Light Source Motion Tracking
Ping-Hong Lu (pl328)
High level design
Results of the design
The main goal of this project was to accurately detect motion and report the speed of moving light sources in the view of a camera. One can easily imagine many uses for such a device. For example, a night-vision goggle that sees certain light spectrums and is able to detect enemy motion in real-time. The project was implemented on an Altera DE2 development board with a Nios II CPU instantiated in hardware, along with a Terasic TRDB_DC2 1.3 Megapixel camera, speakers, and a VGA monitor. The development was done using the Quartus II IDE and the NIOS II IDE. The image capturing and filtering were implemented in hardware, while the position and vector calculations were done in the Nios II CPU.
II. High Level Design
The motion tracker relies on a CCD camera capable of a 640 x 480 resolution that stores the captured data in SDRAM. After the data is read and some threshold filtering is applied, and the resulting image is in black and white. This is highly desireable for ease of image processing. The data, along with VGA position information is then sent to the Nios II for pixel position comparison. Once the Nios II has the pertinent information, it calculates the difference between the current input position and the last known position. This difference divided by some time and normalizing constant gives the user the speed. Various methods of I/O are used to communicate results back to the user.
The project was chosen in part because FPGAs seems well suited for the light source motion tracking because many actions can be done extremely fast in hardware and speed and performance is extremely important in this application. The Nios II was thought to be able to handle calculations of speeds at a relatively fast pace, as the CPU is clocked at 50MHZ. Care will have to be taken to avoid math calculations that involve costly operations such as division.
The DE2, CCD camera, speakers, and VGA monitor were set up in the following way and can be seen here:
III. Hardware/Software Design
The hardware was created using the Hardware Description Language, Verilog. Several modules were used in the design including a VGA Controller, a SDRAM Controller, an Audio Digital-to-Analog Converter, an Audio Phase-locked Loop, as well as three shift registers with taps to each bit in the register. In addition, using the SOPC Builder, a Nios II CPU was instantiated on the DE2 board. Module designs not covered in this section are unaltered code samples from Altera, and more information is available on http://www.altera.com, or by looking through the code (see Appendix).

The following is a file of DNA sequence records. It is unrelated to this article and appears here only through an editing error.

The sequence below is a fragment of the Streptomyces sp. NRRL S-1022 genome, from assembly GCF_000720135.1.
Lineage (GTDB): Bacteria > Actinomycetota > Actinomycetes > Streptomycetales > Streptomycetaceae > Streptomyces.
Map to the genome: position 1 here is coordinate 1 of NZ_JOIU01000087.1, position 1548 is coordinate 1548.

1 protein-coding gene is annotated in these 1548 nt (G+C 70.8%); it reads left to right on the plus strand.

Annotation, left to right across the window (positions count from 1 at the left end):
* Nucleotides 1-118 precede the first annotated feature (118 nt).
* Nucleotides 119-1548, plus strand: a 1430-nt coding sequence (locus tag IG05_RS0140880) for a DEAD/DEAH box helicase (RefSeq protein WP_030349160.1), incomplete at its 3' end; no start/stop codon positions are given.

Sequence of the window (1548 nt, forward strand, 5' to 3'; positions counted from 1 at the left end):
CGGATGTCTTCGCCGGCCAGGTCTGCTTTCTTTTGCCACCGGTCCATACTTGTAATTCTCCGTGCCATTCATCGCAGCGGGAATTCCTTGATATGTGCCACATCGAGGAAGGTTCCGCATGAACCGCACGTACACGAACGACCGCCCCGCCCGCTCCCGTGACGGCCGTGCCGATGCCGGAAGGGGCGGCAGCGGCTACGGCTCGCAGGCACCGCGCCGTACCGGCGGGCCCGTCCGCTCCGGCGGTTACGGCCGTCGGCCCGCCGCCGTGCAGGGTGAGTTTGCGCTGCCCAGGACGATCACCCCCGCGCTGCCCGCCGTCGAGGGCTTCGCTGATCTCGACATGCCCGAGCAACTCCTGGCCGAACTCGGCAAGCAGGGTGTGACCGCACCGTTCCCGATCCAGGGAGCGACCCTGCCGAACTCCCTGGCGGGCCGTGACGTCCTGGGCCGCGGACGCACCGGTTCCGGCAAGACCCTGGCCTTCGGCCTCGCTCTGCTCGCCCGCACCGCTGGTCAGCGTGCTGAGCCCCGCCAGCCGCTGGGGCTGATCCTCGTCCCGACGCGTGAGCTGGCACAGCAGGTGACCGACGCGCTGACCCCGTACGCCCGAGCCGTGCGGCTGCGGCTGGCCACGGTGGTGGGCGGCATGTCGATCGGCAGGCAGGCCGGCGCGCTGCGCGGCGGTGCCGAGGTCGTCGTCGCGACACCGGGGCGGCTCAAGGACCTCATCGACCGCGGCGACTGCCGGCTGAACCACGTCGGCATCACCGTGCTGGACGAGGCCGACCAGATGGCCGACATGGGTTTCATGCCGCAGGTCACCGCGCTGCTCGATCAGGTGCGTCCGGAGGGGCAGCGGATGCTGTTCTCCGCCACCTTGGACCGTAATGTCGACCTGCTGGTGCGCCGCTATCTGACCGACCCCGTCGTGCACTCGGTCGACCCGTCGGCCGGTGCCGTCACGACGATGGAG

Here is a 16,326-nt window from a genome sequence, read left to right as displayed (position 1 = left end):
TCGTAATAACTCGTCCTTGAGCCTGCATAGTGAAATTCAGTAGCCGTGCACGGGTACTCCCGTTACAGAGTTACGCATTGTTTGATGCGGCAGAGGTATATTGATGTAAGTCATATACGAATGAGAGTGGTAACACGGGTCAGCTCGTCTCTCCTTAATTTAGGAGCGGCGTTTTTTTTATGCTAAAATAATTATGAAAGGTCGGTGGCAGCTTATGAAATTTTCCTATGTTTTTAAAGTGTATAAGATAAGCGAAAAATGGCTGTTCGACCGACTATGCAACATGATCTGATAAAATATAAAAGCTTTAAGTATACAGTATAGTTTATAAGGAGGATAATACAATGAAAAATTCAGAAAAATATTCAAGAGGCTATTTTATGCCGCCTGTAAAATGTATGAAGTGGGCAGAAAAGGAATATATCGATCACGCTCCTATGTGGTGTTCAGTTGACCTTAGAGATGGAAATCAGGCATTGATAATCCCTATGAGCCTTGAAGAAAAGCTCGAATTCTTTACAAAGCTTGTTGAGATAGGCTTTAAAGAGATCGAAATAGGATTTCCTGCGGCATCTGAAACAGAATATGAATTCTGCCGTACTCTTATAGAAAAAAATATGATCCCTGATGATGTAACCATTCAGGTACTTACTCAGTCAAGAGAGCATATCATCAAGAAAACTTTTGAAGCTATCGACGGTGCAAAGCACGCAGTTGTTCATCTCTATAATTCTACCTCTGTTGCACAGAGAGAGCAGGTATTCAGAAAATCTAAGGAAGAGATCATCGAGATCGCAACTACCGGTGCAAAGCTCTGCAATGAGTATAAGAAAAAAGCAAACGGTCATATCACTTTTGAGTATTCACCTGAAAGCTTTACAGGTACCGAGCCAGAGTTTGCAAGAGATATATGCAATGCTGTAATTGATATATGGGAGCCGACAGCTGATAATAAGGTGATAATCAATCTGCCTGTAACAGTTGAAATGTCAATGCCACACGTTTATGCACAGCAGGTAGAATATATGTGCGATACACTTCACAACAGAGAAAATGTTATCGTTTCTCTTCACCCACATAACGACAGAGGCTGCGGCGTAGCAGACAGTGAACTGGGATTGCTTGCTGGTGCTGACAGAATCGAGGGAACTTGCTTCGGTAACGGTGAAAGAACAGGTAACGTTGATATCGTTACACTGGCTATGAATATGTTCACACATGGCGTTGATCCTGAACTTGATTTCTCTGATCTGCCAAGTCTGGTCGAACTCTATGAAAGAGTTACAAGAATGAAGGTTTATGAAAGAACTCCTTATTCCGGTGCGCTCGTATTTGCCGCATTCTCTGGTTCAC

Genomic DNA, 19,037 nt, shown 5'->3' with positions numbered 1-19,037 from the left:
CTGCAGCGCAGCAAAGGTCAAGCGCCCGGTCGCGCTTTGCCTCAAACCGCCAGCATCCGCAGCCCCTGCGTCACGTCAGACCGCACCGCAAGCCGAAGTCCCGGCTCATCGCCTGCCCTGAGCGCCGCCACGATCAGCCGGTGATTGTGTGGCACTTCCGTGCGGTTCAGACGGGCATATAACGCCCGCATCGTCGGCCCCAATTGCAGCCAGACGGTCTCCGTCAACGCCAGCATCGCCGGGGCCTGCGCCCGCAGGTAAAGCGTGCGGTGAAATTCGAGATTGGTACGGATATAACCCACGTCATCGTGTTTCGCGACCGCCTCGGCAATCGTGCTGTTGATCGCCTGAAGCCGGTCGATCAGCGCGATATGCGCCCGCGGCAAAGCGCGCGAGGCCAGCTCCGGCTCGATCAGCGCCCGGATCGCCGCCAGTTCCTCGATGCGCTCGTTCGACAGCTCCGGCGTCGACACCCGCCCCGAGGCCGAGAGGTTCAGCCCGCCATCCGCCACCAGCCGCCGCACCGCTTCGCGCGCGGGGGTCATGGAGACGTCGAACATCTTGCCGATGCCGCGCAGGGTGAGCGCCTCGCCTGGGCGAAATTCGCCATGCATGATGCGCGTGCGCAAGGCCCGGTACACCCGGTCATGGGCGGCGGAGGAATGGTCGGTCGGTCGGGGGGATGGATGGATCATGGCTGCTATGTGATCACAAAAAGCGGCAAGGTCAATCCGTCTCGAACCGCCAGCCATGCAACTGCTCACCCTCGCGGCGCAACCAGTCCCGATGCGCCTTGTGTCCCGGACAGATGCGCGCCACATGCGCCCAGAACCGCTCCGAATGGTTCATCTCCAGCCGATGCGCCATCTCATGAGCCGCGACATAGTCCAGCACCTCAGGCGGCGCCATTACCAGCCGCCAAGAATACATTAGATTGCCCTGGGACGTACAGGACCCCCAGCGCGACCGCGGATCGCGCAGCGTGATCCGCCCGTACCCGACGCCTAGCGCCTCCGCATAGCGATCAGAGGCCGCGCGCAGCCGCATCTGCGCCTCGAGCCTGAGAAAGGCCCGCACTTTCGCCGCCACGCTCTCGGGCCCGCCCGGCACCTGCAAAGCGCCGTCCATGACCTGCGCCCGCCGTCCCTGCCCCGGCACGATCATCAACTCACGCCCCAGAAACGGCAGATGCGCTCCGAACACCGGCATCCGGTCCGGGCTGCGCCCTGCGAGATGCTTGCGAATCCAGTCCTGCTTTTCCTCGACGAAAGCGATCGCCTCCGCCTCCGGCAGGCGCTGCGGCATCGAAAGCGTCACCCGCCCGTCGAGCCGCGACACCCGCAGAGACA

In the main DE2_CCD_Detect module the modules were connected in the following way, as can be seen by the simplified RTL diagram in Figure 1.
As mentioned previously, the main module contains several pieces of hardware that are essential to the image processing and motion detection. First, there is hardware that performs filtering operations on data headed for the VGA controller. This hardware applies a cutoff threshold for values of red, green, and blue, and will translate the pixel to either black or white (or whatever color you prefer) to the VGA controller and the Nios II.
Second, there are three special shift-registers called taps that shift in VGA information every clock cycle. The taps are unique because as their name suggests, they allow the hardware to tap each position of the shift-register to access its bits. The taps were created using the MegaWizard Plug-In Manager in the Quartus II IDE. For more information on how these work see: http://www.altera.com/literature/ug/ug_alt_shift_taps.pdf. The taps are used to perform two morphological image processing techniques called erode and dilate which fade away the foreground and background respectively. The information is then used to compare against the next state of the shift-register and if it can detect whether “change” (motion) has occurred or not. If no motion has been detected, the VGA output address going to the Nios II retains the value from the previous position to avoid updating the Nios II with values of black that the VGA draws.
Also, in the main module, there exists hardware to control the Audio DAC whenever a speed threshold is reached. The audio hardware outputs a beep for 167 milliseconds whenever the threshold is passed. More details on the speed value are in later sections of the design description.
Lastly, a standard Nios II CPU was instantiated in hardware. The Nios II has the following specifications described in Figure 2.
The input values are the VGA x and y coordinates the outputs are a single bit toggling bit, a speed-indicating red LEDs, a speed value, the x and y positions, as well as the LCD interface. The Nios II uses SRAM for instruction memory since the default SDRAM that we have been using in previous labs is now utilized by the CCD camera module. The SRAM driver was provided by Terasic.
The Nios II runs without the μC/os to reduce the overhead time incurred by the scheduler. The program follows a traditional embedded systems program with a tight while loop that performs reads on the incoming inputs of the pixel address of the detected light source. A small padding is applied to the x and y coordinates (20-640 and 20-480 possible) so that static objects that are close to the camera will not be mistaken as being in motion due to the large area they take up in memory. Simple trigonometry is used to calculate the difference between the previous known location of the light source and the current location. The speed is calculated by dividing the pixel position difference by the time taken to iterate once through the while loop. The calculated values are then outputted to the red LEDs and 7-segment displays on the board. While only the speed scalar is displayed, the velocity vector (speed and direction) is known.